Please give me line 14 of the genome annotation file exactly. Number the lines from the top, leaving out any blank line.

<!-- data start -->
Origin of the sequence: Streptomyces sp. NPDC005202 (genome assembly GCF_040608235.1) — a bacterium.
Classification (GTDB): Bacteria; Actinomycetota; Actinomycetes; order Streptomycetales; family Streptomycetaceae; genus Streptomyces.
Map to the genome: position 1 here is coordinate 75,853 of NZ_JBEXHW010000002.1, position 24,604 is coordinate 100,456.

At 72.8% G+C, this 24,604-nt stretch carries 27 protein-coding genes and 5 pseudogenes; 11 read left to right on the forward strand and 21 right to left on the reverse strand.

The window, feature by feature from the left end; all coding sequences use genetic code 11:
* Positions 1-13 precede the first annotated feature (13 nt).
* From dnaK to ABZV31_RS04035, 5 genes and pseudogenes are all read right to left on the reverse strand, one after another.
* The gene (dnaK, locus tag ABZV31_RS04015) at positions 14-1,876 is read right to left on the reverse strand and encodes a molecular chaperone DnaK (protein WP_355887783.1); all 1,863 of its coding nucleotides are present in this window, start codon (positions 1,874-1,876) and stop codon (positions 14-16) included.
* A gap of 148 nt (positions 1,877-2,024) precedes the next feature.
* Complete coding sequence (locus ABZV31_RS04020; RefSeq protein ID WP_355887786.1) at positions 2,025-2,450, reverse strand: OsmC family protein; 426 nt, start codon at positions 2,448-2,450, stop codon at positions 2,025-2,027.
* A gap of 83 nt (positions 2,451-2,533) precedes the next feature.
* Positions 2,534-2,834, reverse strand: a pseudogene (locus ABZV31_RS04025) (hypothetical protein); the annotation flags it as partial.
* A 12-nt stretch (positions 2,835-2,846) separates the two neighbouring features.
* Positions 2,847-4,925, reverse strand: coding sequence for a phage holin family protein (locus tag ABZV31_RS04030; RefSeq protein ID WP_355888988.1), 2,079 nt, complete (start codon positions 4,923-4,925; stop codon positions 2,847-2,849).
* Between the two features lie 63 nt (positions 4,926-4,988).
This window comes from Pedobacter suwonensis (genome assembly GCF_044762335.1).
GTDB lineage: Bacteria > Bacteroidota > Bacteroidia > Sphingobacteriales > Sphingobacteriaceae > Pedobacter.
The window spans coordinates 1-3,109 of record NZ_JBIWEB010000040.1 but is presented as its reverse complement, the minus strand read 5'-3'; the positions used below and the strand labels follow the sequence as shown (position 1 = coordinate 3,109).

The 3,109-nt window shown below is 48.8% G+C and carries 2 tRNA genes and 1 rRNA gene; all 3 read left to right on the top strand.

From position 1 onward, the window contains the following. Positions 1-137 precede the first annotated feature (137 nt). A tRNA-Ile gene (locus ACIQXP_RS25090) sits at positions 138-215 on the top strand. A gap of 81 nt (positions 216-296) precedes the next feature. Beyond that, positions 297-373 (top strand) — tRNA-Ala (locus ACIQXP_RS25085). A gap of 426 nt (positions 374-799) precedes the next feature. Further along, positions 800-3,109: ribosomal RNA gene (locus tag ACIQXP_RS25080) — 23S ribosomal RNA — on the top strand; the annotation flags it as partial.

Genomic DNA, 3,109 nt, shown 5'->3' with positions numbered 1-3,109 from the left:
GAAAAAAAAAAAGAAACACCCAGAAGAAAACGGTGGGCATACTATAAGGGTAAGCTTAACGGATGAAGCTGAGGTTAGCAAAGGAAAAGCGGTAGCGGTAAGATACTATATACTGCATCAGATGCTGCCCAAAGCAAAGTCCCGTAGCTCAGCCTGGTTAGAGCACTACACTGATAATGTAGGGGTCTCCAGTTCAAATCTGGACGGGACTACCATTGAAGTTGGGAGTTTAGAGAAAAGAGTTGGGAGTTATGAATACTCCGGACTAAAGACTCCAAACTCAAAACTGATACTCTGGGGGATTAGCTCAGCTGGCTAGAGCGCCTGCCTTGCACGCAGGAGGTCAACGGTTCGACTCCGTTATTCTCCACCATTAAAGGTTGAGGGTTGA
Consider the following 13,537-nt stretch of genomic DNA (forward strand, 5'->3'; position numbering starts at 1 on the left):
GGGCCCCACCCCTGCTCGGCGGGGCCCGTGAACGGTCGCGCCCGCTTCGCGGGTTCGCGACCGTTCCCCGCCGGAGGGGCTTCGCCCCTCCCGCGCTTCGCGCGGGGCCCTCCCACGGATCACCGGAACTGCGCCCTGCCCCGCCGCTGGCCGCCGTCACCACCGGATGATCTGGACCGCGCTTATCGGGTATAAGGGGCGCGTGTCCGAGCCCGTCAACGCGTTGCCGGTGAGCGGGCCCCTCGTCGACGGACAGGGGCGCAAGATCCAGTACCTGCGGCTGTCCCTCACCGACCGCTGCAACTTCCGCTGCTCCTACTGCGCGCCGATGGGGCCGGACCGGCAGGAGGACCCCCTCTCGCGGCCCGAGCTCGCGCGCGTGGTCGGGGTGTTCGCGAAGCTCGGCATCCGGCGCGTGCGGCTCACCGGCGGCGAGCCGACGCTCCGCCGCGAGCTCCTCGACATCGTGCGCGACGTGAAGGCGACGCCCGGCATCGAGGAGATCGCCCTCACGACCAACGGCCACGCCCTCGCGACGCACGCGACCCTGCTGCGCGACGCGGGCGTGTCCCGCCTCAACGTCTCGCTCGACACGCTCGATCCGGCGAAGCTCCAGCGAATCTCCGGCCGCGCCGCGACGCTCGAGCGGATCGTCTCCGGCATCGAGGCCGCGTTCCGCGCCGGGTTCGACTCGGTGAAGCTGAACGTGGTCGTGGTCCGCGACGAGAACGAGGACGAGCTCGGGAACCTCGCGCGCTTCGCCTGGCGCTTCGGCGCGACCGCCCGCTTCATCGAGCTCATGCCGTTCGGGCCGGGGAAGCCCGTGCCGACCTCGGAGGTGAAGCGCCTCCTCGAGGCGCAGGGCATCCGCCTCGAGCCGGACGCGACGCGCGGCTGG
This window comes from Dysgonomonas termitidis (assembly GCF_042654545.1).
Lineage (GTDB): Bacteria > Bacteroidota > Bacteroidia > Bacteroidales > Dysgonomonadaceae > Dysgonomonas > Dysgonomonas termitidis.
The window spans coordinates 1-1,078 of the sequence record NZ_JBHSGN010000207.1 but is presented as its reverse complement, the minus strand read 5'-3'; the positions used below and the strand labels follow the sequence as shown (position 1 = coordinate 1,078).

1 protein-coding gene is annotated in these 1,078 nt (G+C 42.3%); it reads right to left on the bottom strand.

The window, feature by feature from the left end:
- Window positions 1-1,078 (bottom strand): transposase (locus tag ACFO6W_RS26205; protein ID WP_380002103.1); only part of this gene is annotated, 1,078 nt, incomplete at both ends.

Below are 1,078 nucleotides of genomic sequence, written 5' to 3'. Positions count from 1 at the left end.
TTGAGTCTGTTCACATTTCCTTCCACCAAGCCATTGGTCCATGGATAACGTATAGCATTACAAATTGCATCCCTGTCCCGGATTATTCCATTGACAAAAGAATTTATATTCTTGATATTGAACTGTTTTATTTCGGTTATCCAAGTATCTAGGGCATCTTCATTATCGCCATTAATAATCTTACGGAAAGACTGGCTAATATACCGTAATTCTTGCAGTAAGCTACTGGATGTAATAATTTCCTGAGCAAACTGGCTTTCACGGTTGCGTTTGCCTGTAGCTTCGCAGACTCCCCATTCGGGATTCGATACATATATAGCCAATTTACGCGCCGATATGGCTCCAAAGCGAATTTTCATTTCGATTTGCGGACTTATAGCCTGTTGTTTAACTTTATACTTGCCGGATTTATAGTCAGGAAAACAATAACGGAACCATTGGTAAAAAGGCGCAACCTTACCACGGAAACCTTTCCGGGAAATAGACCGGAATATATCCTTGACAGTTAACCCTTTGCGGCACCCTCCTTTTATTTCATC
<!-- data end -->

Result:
* Positions 2,847-4,925, reverse strand: coding sequence for a phage holin family protein (locus tag ABZV31_RS04030; RefSeq protein ID WP_355888988.1), 2,079 nt, complete (start codon positions 4,923-4,925; stop codon positions 2,847-2,849).